“HOOOOOOOOOOONK!” droned the car behind Marie’s Nissan Sentra.
She’d been so lost in her thoughts that she hadn’t noticed that the light was green. She drove on through the intersection, one step closer to the place she had feared for two months. Deep down she’d known this journey was necessary. Her brain was still adjusting to the reality that she now faced. Her mother was not dead, but she was dying. Her mother lived, but she did not recognize her.
It had just been the two of them. Marie and Sophia. Marie’s father had died of a heart attack one night while she was away at college. In their grief, they found refuge in each other. Marie left Southern Methodist University and returned home to attend Oklahoma University. They shared a bed together. They sipped tea together most mornings. They took in a cat and called him Toonces. They grieved together.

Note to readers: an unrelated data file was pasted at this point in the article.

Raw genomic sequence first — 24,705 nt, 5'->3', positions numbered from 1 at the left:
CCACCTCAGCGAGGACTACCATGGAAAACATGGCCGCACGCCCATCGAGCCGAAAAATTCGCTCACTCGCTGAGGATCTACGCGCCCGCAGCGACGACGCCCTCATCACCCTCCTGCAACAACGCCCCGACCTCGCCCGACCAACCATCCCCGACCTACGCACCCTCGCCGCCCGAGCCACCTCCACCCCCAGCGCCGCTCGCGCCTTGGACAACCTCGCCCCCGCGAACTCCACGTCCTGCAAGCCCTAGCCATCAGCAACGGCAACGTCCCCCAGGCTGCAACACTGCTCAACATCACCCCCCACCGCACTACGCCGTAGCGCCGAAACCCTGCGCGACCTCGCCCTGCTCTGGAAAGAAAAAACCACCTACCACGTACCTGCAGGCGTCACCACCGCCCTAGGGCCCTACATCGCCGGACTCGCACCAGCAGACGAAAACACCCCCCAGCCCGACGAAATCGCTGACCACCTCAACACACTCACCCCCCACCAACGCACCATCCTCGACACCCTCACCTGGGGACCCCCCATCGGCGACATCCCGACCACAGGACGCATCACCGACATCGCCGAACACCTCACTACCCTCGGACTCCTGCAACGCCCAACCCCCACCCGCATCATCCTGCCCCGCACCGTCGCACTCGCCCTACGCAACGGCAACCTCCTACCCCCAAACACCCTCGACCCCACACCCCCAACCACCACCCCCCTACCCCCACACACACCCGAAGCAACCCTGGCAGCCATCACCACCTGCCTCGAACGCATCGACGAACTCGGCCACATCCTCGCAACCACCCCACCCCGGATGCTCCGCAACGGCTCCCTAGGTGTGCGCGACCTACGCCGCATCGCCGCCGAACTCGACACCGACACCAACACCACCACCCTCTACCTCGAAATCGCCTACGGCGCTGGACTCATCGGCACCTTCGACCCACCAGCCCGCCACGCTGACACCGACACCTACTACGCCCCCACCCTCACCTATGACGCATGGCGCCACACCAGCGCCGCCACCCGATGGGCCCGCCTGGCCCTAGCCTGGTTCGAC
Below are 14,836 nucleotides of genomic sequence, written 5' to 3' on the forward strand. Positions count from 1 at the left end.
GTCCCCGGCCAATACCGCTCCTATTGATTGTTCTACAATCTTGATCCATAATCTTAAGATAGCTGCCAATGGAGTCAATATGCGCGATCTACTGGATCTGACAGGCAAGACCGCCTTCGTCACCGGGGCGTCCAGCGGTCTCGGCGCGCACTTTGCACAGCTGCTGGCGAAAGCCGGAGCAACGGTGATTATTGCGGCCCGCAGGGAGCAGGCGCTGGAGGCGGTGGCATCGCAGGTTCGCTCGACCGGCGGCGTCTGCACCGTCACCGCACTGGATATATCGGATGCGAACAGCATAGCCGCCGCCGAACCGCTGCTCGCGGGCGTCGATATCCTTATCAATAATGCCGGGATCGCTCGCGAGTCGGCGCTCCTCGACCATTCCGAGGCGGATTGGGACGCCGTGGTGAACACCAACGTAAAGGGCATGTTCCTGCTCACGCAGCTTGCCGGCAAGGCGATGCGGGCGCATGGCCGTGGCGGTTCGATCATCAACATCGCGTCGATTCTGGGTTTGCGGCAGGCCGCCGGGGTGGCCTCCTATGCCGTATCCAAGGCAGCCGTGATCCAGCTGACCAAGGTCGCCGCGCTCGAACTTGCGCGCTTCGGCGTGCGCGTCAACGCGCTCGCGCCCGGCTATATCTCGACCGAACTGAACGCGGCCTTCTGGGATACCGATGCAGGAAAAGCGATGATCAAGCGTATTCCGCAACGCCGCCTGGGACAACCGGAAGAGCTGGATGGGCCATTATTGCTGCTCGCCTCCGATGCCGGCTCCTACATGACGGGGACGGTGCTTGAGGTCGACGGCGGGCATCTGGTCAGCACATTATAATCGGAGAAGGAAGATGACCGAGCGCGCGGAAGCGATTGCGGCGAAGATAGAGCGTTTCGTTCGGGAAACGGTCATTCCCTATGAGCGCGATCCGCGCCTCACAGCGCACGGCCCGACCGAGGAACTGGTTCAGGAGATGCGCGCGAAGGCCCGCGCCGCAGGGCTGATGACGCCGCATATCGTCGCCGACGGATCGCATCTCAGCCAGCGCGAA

The first time Sophia failed to recognize Marie, she dismissed it. Just a little glitch. The next time, she took her to see a neurologist. Within a month, Marie had to take her to a nursing home. And within two months, Sophia didn’t recognize her own daughter at all.
Marie paid one last visit to The Gardens and drove home. On that day, something broke in her. The next Monday, she told her coworkers (and Toonces) that her mother had died in her sleep.
“Miss Bellman? Thank God you made it. You’d better come with me,” said the plump, African-American nurse upon Marie’s arrival.
It was not a long walk to her mother’s room, but the hallway seemed to stretch out before her, warping time and space. Reality lay and the end of this hall. She felt as if she were losing her balance.
“Your mother has very little time left. She might not make it till this evening. She has a visitor in with her right now. He’s been the only one for these last few weeks. Funny little fellow. I just assumed he was a friend of the family. Mr. Bronson? Marie’s here.”